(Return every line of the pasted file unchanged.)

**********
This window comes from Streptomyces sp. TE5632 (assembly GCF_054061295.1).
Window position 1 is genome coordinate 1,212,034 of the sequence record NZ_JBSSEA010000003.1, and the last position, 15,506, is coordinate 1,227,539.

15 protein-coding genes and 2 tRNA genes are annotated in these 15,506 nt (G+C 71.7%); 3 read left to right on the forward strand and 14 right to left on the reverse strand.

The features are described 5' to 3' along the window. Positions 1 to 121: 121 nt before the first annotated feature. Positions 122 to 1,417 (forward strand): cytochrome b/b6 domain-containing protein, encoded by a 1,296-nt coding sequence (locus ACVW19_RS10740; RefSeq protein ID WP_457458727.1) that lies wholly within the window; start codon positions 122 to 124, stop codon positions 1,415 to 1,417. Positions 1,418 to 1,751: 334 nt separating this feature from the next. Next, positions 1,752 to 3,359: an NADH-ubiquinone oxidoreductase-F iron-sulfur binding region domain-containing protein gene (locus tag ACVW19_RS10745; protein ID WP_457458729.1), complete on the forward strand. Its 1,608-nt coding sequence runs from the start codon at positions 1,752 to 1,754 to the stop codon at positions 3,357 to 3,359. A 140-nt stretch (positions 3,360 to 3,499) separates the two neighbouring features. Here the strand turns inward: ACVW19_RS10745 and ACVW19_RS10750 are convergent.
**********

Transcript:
This window comes from Streptomyces sp. TE5632 (assembly GCF_054061295.1).
Window position 1 is genome coordinate 1,212,034 of the sequence record NZ_JBSSEA010000003.1, and the last position, 15,506, is coordinate 1,227,539.

15 protein-coding genes and 2 tRNA genes are annotated in these 15,506 nt (G+C 71.7%); 3 read left to right on the forward strand and 14 right to left on the reverse strand.

The features are described 5' to 3' along the window. Positions 1 to 121: 121 nt before the first annotated feature. Positions 122 to 1,417 (forward strand): cytochrome b/b6 domain-containing protein, encoded by a 1,296-nt coding sequence (locus ACVW19_RS10740; RefSeq protein ID WP_457458727.1) that lies wholly within the window; start codon positions 122 to 124, stop codon positions 1,415 to 1,417. Positions 1,418 to 1,751: 334 nt separating this feature from the next. Next, positions 1,752 to 3,359: an NADH-ubiquinone oxidoreductase-F iron-sulfur binding region domain-containing protein gene (locus tag ACVW19_RS10745; protein ID WP_457458729.1), complete on the forward strand. Its 1,608-nt coding sequence runs from the start codon at positions 1,752 to 1,754 to the stop codon at positions 3,357 to 3,359. A 140-nt stretch (positions 3,360 to 3,499) separates the two neighbouring features. Here the strand turns inward: ACVW19_RS10745 and ACVW19_RS10750 are convergent.